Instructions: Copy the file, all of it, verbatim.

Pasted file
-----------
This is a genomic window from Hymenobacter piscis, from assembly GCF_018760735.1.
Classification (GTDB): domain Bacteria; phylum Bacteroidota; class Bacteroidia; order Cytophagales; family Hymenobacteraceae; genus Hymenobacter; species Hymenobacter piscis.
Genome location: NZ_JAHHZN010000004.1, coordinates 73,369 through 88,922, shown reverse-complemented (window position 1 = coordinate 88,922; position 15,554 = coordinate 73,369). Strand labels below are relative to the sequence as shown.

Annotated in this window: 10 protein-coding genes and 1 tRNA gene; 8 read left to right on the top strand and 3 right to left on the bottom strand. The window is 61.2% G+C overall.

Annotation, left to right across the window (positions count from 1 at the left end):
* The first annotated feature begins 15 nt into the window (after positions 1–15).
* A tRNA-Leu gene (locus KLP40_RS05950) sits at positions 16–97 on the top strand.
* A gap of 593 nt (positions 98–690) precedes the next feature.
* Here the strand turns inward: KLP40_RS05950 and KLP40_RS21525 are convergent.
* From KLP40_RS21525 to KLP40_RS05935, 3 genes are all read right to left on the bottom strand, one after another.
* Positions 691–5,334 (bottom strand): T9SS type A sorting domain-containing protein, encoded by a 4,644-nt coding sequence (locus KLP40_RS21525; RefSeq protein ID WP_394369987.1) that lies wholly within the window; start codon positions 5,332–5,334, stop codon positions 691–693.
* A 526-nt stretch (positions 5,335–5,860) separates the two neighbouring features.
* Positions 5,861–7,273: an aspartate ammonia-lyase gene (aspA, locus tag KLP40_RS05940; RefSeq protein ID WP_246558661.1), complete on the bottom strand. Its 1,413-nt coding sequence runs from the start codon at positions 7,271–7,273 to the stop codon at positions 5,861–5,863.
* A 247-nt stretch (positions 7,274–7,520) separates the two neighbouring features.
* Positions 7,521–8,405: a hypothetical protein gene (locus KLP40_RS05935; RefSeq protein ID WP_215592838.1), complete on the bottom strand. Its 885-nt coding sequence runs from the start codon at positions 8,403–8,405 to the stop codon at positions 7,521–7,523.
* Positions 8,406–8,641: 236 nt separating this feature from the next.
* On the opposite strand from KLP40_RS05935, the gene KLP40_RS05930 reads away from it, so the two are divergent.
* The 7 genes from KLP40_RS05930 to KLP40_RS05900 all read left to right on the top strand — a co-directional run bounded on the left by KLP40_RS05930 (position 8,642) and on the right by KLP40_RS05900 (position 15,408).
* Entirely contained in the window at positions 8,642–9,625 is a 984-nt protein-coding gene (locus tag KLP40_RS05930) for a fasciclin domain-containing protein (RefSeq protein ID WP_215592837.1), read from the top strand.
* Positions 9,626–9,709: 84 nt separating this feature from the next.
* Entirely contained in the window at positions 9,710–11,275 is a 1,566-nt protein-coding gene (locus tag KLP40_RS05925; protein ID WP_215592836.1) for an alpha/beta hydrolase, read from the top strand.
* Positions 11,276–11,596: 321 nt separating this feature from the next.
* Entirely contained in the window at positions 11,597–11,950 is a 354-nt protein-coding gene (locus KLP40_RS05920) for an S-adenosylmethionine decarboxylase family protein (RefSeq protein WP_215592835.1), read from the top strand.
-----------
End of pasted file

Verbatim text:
This is a genomic window from Hymenobacter piscis, from assembly GCF_018760735.1.
Classification (GTDB): domain Bacteria; phylum Bacteroidota; class Bacteroidia; order Cytophagales; family Hymenobacteraceae; genus Hymenobacter; species Hymenobacter piscis.
Genome location: NZ_JAHHZN010000004.1, coordinates 73,369 through 88,922, shown reverse-complemented (window position 1 = coordinate 88,922; position 15,554 = coordinate 73,369). Strand labels below are relative to the sequence as shown.

Annotated in this window: 10 protein-coding genes and 1 tRNA gene; 8 read left to right on the top strand and 3 right to left on the bottom strand. The window is 61.2% G+C overall.

Annotation, left to right across the window (positions count from 1 at the left end):
* The first annotated feature begins 15 nt into the window (after positions 1–15).
* A tRNA-Leu gene (locus KLP40_RS05950) sits at positions 16–97 on the top strand.
* A gap of 593 nt (positions 98–690) precedes the next feature.
* Here the strand turns inward: KLP40_RS05950 and KLP40_RS21525 are convergent.
* From KLP40_RS21525 to KLP40_RS05935, 3 genes are all read right to left on the bottom strand, one after another.
* Positions 691–5,334 (bottom strand): T9SS type A sorting domain-containing protein, encoded by a 4,644-nt coding sequence (locus KLP40_RS21525; RefSeq protein ID WP_394369987.1) that lies wholly within the window; start codon positions 5,332–5,334, stop codon positions 691–693.
* A 526-nt stretch (positions 5,335–5,860) separates the two neighbouring features.
* Positions 5,861–7,273: an aspartate ammonia-lyase gene (aspA, locus tag KLP40_RS05940; RefSeq protein ID WP_246558661.1), complete on the bottom strand. Its 1,413-nt coding sequence runs from the start codon at positions 7,271–7,273 to the stop codon at positions 5,861–5,863.
* A 247-nt stretch (positions 7,274–7,520) separates the two neighbouring features.
* Positions 7,521–8,405: a hypothetical protein gene (locus KLP40_RS05935; RefSeq protein ID WP_215592838.1), complete on the bottom strand. Its 885-nt coding sequence runs from the start codon at positions 8,403–8,405 to the stop codon at positions 7,521–7,523.
* Positions 8,406–8,641: 236 nt separating this feature from the next.
* On the opposite strand from KLP40_RS05935, the gene KLP40_RS05930 reads away from it, so the two are divergent.
* The 7 genes from KLP40_RS05930 to KLP40_RS05900 all read left to right on the top strand — a co-directional run bounded on the left by KLP40_RS05930 (position 8,642) and on the right by KLP40_RS05900 (position 15,408).
* Entirely contained in the window at positions 8,642–9,625 is a 984-nt protein-coding gene (locus tag KLP40_RS05930) for a fasciclin domain-containing protein (RefSeq protein ID WP_215592837.1), read from the top strand.
* Positions 9,626–9,709: 84 nt separating this feature from the next.
* Entirely contained in the window at positions 9,710–11,275 is a 1,566-nt protein-coding gene (locus tag KLP40_RS05925; protein ID WP_215592836.1) for an alpha/beta hydrolase, read from the top strand.
* Positions 11,276–11,596: 321 nt separating this feature from the next.
* Entirely contained in the window at positions 11,597–11,950 is a 354-nt protein-coding gene (locus KLP40_RS05920) for an S-adenosylmethionine decarboxylase family protein (RefSeq protein WP_215592835.1), read from the top strand.